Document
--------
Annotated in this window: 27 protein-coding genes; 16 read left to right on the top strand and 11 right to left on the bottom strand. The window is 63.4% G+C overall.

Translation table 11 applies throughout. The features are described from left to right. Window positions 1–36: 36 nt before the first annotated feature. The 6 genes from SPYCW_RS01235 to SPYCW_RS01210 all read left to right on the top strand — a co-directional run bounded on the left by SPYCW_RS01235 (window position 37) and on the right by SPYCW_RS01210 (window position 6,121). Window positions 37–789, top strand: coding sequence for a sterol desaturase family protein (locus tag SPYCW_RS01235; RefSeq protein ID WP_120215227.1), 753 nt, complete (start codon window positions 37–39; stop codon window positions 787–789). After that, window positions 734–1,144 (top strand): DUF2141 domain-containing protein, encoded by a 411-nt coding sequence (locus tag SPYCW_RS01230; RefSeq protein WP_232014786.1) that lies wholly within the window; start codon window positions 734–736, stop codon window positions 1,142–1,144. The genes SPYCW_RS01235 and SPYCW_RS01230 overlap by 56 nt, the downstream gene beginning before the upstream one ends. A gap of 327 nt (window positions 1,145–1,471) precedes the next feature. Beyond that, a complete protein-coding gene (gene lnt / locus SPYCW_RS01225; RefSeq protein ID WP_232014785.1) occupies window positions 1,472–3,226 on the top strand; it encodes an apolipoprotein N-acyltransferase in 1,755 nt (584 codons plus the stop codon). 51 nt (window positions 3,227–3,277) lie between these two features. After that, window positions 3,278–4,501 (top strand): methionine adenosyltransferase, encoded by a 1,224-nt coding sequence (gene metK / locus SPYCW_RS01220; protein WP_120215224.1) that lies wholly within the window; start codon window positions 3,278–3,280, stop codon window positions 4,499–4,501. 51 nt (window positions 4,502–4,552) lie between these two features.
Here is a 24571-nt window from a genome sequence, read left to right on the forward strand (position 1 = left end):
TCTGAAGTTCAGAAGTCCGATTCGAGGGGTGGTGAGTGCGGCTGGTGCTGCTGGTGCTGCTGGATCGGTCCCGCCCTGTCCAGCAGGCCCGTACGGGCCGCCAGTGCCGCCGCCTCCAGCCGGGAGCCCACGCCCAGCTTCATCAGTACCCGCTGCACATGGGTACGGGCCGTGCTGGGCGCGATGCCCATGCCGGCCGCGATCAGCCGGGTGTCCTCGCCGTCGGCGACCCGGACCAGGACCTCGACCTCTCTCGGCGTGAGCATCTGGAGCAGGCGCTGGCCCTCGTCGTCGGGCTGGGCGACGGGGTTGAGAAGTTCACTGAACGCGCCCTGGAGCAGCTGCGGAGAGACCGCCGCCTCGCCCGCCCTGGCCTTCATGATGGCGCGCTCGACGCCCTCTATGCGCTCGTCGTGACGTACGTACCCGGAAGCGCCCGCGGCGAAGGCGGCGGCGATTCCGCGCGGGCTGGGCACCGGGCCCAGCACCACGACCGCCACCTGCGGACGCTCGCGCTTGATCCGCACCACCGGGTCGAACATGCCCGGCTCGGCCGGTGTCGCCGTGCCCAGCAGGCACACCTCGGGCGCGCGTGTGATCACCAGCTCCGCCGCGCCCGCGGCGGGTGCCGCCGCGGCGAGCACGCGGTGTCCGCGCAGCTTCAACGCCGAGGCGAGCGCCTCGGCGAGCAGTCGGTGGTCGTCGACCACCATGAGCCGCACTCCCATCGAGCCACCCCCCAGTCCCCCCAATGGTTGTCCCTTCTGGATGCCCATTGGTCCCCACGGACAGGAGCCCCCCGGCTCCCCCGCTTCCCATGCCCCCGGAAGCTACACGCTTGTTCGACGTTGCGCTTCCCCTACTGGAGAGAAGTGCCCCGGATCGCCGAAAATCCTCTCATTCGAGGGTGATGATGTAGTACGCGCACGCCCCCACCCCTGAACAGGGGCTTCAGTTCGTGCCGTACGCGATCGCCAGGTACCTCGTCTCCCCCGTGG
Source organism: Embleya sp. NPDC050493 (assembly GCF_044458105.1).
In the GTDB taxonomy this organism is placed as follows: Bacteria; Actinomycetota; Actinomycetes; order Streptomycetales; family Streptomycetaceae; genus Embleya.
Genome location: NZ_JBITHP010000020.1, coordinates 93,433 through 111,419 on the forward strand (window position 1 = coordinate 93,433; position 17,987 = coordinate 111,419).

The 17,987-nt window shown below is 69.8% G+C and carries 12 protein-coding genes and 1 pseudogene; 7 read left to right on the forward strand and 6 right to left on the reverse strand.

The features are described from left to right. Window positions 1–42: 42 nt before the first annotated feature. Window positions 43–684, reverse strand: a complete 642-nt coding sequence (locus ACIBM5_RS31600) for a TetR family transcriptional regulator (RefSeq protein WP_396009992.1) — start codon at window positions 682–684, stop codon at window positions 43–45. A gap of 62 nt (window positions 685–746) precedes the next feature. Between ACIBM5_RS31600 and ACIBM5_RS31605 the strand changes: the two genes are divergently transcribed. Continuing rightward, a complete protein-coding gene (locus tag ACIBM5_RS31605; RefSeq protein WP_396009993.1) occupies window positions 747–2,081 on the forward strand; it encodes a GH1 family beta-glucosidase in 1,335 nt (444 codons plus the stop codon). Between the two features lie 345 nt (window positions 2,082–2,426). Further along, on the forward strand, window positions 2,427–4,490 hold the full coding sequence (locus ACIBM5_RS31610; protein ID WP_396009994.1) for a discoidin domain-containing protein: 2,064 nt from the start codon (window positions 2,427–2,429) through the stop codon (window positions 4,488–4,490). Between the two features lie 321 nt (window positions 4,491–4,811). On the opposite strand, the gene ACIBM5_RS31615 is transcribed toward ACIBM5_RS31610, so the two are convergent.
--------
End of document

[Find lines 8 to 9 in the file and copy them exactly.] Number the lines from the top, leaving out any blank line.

The 17,987-nt window shown below is 69.8% G+C and carries 12 protein-coding genes and 1 pseudogene; 7 read left to right on the forward strand and 6 right to left on the reverse strand.

The features are described from left to right. Window positions 1–42: 42 nt before the first annotated feature. Window positions 43–684, reverse strand: a complete 642-nt coding sequence (locus ACIBM5_RS31600) for a TetR family transcriptional regulator (RefSeq protein WP_396009992.1) — start codon at window positions 682–684, stop codon at window positions 43–45. A gap of 62 nt (window positions 685–746) precedes the next feature. Between ACIBM5_RS31600 and ACIBM5_RS31605 the strand changes: the two genes are divergently transcribed. Continuing rightward, a complete protein-coding gene (locus tag ACIBM5_RS31605; RefSeq protein WP_396009993.1) occupies window positions 747–2,081 on the forward strand; it encodes a GH1 family beta-glucosidase in 1,335 nt (444 codons plus the stop codon). Between the two features lie 345 nt (window positions 2,082–2,426). Further along, on the forward strand, window positions 2,427–4,490 hold the full coding sequence (locus ACIBM5_RS31610; protein ID WP_396009994.1) for a discoidin domain-containing protein: 2,064 nt from the start codon (window positions 2,427–2,429) through the stop codon (window positions 4,488–4,490). Between the two features lie 321 nt (window positions 4,491–4,811). On the opposite strand, the gene ACIBM5_RS31615 is transcribed toward ACIBM5_RS31610, so the two are convergent.